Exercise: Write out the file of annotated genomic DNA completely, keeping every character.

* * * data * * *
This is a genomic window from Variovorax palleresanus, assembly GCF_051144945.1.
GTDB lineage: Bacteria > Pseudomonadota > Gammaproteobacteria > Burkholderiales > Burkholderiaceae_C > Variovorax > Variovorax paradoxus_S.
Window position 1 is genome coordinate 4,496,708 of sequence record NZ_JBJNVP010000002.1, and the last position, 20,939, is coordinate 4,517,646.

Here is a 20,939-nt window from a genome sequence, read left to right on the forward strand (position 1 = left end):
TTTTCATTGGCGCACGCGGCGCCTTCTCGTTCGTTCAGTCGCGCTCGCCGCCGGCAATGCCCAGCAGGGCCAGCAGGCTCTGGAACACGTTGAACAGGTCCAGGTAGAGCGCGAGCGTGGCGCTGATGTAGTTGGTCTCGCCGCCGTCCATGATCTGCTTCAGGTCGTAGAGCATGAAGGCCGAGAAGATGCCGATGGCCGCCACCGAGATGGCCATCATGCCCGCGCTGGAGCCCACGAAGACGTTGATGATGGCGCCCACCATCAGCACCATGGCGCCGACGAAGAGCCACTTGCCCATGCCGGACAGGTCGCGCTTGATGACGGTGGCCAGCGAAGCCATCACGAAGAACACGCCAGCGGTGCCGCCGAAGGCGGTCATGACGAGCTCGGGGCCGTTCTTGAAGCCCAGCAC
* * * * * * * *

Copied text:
This is a genomic window from Variovorax palleresanus, assembly GCF_051144945.1.
GTDB lineage: Bacteria > Pseudomonadota > Gammaproteobacteria > Burkholderiales > Burkholderiaceae_C > Variovorax > Variovorax paradoxus_S.
Window position 1 is genome coordinate 4,496,708 of sequence record NZ_JBJNVP010000002.1, and the last position, 20,939, is coordinate 4,517,646.

Here is a 20,939-nt window from a genome sequence, read left to right on the forward strand (position 1 = left end):
TTTTCATTGGCGCACGCGGCGCCTTCTCGTTCGTTCAGTCGCGCTCGCCGCCGGCAATGCCCAGCAGGGCCAGCAGGCTCTGGAACACGTTGAACAGGTCCAGGTAGAGCGCGAGCGTGGCGCTGATGTAGTTGGTCTCGCCGCCGTCCATGATCTGCTTCAGGTCGTAGAGCATGAAGGCCGAGAAGATGCCGATGGCCGCCACCGAGATGGCCATCATGCCCGCGCTGGAGCCCACGAAGACGTTGATGATGGCGCCCACCATCAGCACCATGGCGCCGACGAAGAGCCACTTGCCCATGCCGGACAGGTCGCGCTTGATGACGGTGGCCAGCGAAGCCATCACGAAGAACACGCCAGCGGTGCCGCCGAAGGCGGTCATGACGAGCTCGGGGCCGTTCTTGAAGCCCAGCAC